As the procession moved deeper onto the base, 26 buses, their engines running, lined both sides of the road about a half mile inside the fort’s main entrance. As the front of the procession met a dozen armed Department of Defense Police Officers and a swarm of reporters, Sheen said, “Good morning, ladies and gentlemen,” and extended his hand to a startled officer, who offered his own hand in a latex glove and shook Sheen’s.

As the arrest process began, row after row of marchers advanced peacefully to be put on the buses. Outnumbering police and Army personnel 100-to-one, the protesters effectively policed themselves during the three-hour arrest process.

Prepared for only 1,000 violators, buses made two trips each to carry the mile-long procession first through the base and then, in a surprise move, off the base again to a city park about a mile from the main gate.

As it became clear that no one was being detained, the marchers waited quietly to be carried off the base.

“This is chaos,” said one soldier, who asked not to be identified. Another soldier seemed stunned by the news that after the long standoff, no one was going to be charged for violating the no trespass rule.

Fort Benning officials proclaimed victory. Public Affairs Officer Monica Manganaro said that Maj. Gen. Carl Ernst had made the decision that morning not to process anyone after assessing the size of the protest.

A ‘lucky day’

“The commander has broad prerogatives to enforce the exclusion rule in varying degrees. He chose this course of action in a spirit of good will and cooperation with the protesters,” Manganaro told NCR in a phone interview.

“A lot of people had a lucky day,” Manganaro said. “And just because this year’s protesters were not processed does not mean that the ban order is no longer in force.”

In 1997, 28 repeat offenders had a very unlucky day, receiving maximum prison sentences of up to 18 months and $3,000 fines for taking part in a similar procession.

SOA Watch organizers were just as quick to declare victory. The crowd roared approval when the news reached them at the main entrance, where scores of Columbus police had been called up to insure public order and safety. Bourgeois led the cheers, then acknowledged the feeling of relief mixed with incompleteness at the Army’s shift in tactics. “We need to take some time to look at strategy,” he said.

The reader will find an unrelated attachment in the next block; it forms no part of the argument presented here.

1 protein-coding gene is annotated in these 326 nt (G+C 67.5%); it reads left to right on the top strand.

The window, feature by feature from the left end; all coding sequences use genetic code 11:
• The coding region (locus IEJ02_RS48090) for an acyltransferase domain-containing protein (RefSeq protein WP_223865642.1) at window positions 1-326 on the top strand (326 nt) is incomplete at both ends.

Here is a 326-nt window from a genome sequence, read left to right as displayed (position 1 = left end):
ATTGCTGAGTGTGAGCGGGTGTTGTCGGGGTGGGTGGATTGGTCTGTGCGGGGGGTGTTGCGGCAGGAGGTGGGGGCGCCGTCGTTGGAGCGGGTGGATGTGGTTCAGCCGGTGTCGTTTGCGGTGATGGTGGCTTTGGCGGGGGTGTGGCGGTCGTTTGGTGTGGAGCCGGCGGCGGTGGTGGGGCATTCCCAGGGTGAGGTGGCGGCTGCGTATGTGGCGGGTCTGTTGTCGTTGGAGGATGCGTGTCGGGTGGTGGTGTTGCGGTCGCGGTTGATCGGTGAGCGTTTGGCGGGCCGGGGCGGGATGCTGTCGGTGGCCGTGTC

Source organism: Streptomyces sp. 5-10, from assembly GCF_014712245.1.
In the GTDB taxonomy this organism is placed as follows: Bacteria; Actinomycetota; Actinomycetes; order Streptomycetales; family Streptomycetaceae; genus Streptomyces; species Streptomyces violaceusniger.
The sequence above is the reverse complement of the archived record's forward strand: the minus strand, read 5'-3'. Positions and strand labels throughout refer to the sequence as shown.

Carol Richardson, co-organizer, urged the crowd to shift their sights to rallies and protests in Washington in May of 1999 where the campaign to win enough votes to close the school is the clear focus of the eight-year effort. This year’s vote to cut off SOA funding fell short 212-201 in September.

As the marchers made their way full circle from the park back to the main entrance, Sheen asked a 10-year-old marcher to join him on the stage. Bernadette O’Neill of Raleigh, North Carolina, said she had marched with her father to protest the killing of children in Latin America.

“In all my years as an activist,” Sheen said, “this is the first time I have ever been incarcerated with a child.”

Doepker then joined Sheen and O’Neill and told the crowd: “We came to speak the truth and we spoke it. We came to be in solidarity with our brothers and sisters in Latin America and we were. We came to show that nonviolence works, and we did it with over 7,000 people.”

Returning marches described the welcome they had received as they passed through a predominantly African-American neighborhood on their mile-long walk back from the park to the main gate. “People came out of their houses to applaud and to sing songs with us,” one said.

Another veteran activist in the crowd told NCR she had seen something remarkable happen at this year’s protest.

“We witnessed a real disarmament here today. The Army had a weapon, the power to arrest and prosecute, and they chose to put that weapon down,” she said.

National Catholic Reporter, December 11, 1998